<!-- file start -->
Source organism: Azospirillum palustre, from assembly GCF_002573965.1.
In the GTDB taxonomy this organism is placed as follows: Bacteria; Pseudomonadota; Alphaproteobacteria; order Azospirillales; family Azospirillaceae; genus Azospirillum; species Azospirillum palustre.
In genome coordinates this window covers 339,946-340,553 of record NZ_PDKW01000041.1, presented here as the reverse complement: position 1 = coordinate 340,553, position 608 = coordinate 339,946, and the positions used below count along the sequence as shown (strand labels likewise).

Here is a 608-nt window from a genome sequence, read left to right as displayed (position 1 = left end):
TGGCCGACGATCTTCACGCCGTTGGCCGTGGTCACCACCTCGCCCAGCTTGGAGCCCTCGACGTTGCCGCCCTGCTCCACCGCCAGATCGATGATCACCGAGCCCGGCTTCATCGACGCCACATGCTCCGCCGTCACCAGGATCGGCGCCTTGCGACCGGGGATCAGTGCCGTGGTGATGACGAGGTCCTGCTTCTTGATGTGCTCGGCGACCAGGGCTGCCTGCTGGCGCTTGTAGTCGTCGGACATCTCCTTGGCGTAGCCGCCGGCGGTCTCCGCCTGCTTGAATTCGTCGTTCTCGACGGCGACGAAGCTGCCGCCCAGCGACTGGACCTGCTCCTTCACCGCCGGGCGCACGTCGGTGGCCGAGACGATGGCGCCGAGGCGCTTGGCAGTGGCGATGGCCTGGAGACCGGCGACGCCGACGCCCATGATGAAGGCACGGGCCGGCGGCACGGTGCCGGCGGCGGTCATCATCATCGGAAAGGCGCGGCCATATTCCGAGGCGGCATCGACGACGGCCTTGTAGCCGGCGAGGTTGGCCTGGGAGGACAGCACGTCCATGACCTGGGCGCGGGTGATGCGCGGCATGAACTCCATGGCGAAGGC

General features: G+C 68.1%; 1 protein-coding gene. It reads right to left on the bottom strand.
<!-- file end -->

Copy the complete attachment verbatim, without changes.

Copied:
Source organism: Azospirillum palustre, from assembly GCF_002573965.1.
In the GTDB taxonomy this organism is placed as follows: Bacteria; Pseudomonadota; Alphaproteobacteria; order Azospirillales; family Azospirillaceae; genus Azospirillum; species Azospirillum palustre.
In genome coordinates this window covers 339,946-340,553 of record NZ_PDKW01000041.1, presented here as the reverse complement: position 1 = coordinate 340,553, position 608 = coordinate 339,946, and the positions used below count along the sequence as shown (strand labels likewise).

Here is a 608-nt window from a genome sequence, read left to right as displayed (position 1 = left end):
TGGCCGACGATCTTCACGCCGTTGGCCGTGGTCACCACCTCGCCCAGCTTGGAGCCCTCGACGTTGCCGCCCTGCTCCACCGCCAGATCGATGATCACCGAGCCCGGCTTCATCGACGCCACATGCTCCGCCGTCACCAGGATCGGCGCCTTGCGACCGGGGATCAGTGCCGTGGTGATGACGAGGTCCTGCTTCTTGATGTGCTCGGCGACCAGGGCTGCCTGCTGGCGCTTGTAGTCGTCGGACATCTCCTTGGCGTAGCCGCCGGCGGTCTCCGCCTGCTTGAATTCGTCGTTCTCGACGGCGACGAAGCTGCCGCCCAGCGACTGGACCTGCTCCTTCACCGCCGGGCGCACGTCGGTGGCCGAGACGATGGCGCCGAGGCGCTTGGCAGTGGCGATGGCCTGGAGACCGGCGACGCCGACGCCCATGATGAAGGCACGGGCCGGCGGCACGGTGCCGGCGGCGGTCATCATCATCGGAAAGGCGCGGCCATATTCCGAGGCGGCATCGACGACGGCCTTGTAGCCGGCGAGGTTGGCCTGGGAGGACAGCACGTCCATGACCTGGGCGCGGGTGATGCGCGGCATGAACTCCATGGCGAAGGC

General features: G+C 68.1%; 1 protein-coding gene. It reads right to left on the bottom strand.